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Influence of risk perceptions on diet adherence, in dietary management of type 2 diabetes in clinic attendees at Jaramogi Oginga Odinga teaching and referral Hospital, Kenya

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dc.contributor.author NEKESA, Carolyne Musee
dc.date.accessioned 2019-01-23T07:14:51Z
dc.date.available 2019-01-23T07:14:51Z
dc.date.issued 2015
dc.identifier.uri https://repository.maseno.ac.ke/handle/123456789/1061
dc.description Masters' Thesis en_US
dc.description.abstract There is a rise in prevalence of Type 2 diabetes in Kenya, and an increase in related complications, which lead to disability and death. Diet modification to control blood sugar, lipid levels and pressure are vital in lowering risk and complications development in the management of Type 2 diabetes. Adherence to diet on the other hand, is a behaviour, influenced by among others, socio-economic factors and perceptions. Studies indicate that adherence to diet therapy is below average, even when patients understand the importance of the therapy. Kisumu, which was in the year 2000 elevated to a city status, has experienced rapid urbanisation, which has aggravated “unhealthy” eating practices, posing a challenge to diet adherence. Information on diet adherence in the management of Type 2 diabetes in Kenya is in most cases lacking, making it difficult to make focused recommendations. Studies to assess factors influencing diet adherence in the management of Type 2 diabetes are inadequate, and those done, have focused mainly on socio-economic factors leaving out perceptions. The objectives of this study were to assess; the level of diet adherence, the influence of socio-economic factors on diet adherence and finally the influence of risk perceptions on diet adherence in dietary management of Type 2 diabetes. The study, done in a period of three months, adopted a cross sectional study design. A sample of 240 adults (Yamane’s formula) 35 years and above, who had been diagnosed and had been managing Type 2 diabetes, for at least six months, were selected, through systematic random sampling, where every second patient was picked. Information on dietary behaviour was collected using a dietary habit assessment form, while each risk perception was inferred using eight closed ended questions, in a risk perception assessment form. Principle factor analysis was done to derive possible adherence and risk perception factors among the study population. Linear regression was used to derive an adherence pattern, and to assess the relationship between adherence, risk perceptions and socio-economic factors. The study revealed that majority of the participants (73.9%) had a diet adherence level of 80%, and only 22.3% had 100% diet adherence. It identified an adherence pattern focused mainly on controlling blood glucose and reducing development of complications, adherence one; replacing cooking oils with fats (R2=0.976, ρ<0.001), adherence two; reduce intake of sugar, margarine, butter and salt (R2=0.952, ρ<0.001) and adherence three; reduce salt and increase whole grain intake (R2=0.768, ρ<0.001). It also revealed that diet adherence is influenced by four risk perceptions. These were perceived severity (β=0.225, ρ=0.006), perceived susceptibility (β=0.305, ρ<0.001), perceived behaviour control (β=0.229, ρ=0.015) and perceived benefits (β=0.242, ρ=0.009), and socio-economic factors, age (β=0.163, ρ=0.041), affordable diet (β=0.170, ρ=0.048) and diet available in the locality (β=0.224, ρ=0.008). In conclusion, there is need to improve diet adherence in order to control and reduce complications development in Type 2 diabetes management. Recommendations were that during counselling sessions, efforts should address the identified factors and risk perceptions, in order that they positively influence diet adherence in the management of Type 2 diabetes in Kenya. en_US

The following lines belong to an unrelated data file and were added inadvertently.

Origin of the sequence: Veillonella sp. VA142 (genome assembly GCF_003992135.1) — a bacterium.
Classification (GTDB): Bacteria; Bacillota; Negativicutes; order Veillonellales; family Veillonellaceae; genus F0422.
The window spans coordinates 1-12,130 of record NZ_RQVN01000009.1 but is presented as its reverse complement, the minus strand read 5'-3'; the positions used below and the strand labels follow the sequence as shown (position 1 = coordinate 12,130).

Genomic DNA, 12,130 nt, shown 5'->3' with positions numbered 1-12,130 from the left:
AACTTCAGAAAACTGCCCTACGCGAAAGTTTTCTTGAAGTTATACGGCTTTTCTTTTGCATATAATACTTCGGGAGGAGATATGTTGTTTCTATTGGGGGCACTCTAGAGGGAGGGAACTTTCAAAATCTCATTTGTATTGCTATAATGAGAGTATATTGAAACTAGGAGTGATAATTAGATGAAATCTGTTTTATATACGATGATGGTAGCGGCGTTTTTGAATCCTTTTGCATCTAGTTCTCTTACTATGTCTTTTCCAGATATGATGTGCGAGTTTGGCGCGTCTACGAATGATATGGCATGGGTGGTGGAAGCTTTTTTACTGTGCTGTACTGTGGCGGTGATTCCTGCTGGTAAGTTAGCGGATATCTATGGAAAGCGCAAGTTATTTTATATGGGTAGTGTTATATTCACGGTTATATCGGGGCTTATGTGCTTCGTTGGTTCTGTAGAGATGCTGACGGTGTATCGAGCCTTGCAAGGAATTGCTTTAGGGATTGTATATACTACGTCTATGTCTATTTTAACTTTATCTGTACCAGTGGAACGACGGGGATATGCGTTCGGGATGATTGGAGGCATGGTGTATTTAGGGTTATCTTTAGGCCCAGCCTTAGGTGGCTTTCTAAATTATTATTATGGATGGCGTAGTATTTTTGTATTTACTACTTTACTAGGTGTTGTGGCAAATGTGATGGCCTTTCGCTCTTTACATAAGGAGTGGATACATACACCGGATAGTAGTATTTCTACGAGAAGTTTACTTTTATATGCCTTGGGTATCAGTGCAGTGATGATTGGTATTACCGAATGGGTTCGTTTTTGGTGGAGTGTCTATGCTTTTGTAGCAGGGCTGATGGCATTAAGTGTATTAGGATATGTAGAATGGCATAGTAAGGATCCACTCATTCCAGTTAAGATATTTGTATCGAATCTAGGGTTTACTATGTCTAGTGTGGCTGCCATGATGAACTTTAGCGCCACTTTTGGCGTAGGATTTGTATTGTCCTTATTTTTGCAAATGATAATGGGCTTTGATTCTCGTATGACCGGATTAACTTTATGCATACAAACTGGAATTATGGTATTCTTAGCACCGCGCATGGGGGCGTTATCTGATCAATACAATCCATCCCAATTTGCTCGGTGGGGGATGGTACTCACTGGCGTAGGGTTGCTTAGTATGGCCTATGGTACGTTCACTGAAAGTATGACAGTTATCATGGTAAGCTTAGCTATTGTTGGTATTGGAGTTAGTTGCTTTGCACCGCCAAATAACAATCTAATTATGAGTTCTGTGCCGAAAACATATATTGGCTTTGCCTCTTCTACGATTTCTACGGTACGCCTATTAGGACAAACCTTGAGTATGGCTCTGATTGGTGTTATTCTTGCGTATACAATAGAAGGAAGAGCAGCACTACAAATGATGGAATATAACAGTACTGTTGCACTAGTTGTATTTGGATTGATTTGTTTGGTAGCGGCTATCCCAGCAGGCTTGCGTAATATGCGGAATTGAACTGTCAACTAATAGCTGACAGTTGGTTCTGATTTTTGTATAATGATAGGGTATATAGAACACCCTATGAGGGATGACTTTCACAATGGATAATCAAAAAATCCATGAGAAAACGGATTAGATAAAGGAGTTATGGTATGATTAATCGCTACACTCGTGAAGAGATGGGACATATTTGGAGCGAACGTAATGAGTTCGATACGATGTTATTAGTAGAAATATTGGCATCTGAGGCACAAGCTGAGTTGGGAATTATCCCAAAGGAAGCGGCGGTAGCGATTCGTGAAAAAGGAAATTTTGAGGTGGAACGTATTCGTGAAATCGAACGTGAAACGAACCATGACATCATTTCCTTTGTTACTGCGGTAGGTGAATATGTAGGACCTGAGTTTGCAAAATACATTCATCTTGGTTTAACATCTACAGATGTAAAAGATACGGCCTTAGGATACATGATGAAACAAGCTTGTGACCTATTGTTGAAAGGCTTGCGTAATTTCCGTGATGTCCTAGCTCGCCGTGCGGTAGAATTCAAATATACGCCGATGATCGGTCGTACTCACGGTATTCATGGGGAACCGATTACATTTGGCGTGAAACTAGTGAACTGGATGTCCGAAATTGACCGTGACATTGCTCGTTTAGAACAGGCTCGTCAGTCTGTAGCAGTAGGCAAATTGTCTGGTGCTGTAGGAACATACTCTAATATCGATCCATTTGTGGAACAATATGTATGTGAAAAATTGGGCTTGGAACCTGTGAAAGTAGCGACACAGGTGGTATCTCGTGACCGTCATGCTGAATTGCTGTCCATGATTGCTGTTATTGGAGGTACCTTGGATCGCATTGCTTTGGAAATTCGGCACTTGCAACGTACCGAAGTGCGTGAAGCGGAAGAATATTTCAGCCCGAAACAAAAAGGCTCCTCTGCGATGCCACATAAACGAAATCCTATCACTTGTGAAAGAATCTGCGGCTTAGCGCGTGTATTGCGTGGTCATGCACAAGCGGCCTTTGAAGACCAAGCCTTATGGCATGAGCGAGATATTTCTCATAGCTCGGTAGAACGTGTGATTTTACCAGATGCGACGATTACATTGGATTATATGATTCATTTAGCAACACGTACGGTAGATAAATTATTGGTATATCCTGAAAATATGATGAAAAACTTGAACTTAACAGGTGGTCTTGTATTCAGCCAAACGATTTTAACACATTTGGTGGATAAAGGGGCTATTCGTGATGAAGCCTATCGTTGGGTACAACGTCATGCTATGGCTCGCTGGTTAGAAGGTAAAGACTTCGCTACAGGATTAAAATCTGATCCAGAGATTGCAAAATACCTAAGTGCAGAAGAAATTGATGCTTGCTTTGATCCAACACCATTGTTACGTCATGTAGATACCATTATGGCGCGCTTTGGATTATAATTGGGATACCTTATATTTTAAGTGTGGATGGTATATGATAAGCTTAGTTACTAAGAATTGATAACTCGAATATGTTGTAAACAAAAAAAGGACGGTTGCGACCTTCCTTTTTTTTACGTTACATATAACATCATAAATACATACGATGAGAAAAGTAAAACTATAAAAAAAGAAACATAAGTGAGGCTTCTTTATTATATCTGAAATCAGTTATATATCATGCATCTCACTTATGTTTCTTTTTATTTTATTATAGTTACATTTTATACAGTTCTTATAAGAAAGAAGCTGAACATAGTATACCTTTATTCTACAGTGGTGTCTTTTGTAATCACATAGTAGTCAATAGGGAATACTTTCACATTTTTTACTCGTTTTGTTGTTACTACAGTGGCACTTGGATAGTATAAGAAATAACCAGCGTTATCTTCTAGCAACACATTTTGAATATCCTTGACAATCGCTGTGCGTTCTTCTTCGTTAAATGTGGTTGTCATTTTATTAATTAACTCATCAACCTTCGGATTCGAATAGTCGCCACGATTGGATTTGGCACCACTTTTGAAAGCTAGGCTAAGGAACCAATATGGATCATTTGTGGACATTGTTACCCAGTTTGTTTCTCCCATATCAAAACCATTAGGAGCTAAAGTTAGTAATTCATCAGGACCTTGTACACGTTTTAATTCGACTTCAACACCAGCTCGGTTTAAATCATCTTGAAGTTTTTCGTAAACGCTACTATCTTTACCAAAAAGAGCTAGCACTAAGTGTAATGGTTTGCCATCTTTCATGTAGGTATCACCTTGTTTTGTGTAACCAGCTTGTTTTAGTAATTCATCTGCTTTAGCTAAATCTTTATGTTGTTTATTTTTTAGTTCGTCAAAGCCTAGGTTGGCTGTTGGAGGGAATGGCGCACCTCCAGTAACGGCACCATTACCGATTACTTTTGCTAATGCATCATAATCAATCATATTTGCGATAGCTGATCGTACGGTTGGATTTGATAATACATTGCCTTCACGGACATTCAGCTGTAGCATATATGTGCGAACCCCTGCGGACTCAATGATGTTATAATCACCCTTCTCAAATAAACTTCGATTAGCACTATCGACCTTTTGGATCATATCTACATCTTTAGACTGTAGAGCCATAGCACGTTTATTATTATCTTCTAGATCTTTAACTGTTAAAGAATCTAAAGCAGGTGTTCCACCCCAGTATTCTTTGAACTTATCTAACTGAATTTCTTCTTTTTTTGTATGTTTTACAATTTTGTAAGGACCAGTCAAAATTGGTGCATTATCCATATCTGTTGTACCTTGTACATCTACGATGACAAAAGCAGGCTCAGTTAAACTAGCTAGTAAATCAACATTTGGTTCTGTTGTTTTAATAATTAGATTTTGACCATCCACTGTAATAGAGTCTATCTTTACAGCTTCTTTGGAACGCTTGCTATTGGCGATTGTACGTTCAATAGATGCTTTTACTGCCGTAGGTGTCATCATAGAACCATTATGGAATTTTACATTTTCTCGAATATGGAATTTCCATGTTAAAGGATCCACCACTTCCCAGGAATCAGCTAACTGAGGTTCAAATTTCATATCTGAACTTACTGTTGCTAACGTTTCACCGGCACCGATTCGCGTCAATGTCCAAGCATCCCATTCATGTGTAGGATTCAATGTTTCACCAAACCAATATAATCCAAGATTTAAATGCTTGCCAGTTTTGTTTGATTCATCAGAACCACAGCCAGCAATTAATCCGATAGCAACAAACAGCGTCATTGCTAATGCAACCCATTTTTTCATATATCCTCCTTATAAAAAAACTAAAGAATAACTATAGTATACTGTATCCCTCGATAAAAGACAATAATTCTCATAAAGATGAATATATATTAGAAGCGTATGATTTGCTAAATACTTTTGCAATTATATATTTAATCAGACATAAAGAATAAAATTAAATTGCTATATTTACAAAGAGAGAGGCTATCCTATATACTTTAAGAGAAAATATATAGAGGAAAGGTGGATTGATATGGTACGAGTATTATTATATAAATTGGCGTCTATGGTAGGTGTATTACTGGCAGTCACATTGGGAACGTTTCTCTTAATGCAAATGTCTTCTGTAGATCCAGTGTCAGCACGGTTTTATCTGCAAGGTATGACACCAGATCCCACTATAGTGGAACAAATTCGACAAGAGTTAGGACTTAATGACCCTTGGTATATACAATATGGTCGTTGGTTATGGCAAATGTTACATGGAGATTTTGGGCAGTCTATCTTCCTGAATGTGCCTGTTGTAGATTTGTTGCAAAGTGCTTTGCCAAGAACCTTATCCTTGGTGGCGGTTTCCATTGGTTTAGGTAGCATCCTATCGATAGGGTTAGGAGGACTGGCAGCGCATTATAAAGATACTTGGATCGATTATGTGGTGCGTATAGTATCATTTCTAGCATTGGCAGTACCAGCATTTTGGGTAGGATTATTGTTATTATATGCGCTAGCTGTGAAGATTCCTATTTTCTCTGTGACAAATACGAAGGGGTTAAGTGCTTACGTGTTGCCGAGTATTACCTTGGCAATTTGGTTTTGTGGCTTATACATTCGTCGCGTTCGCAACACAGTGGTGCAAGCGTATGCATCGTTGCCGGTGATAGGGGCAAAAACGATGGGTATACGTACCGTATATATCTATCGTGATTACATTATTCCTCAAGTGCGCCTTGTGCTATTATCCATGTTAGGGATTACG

dc.language.iso en_US en_US
dc.publisher Maseno University en_US
dc.subject Dietary management en_US
dc.title Influence of risk perceptions on diet adherence, in dietary management of type 2 diabetes in clinic attendees at Jaramogi Oginga Odinga teaching and referral Hospital, Kenya en_US
dc.type Thesis en_US


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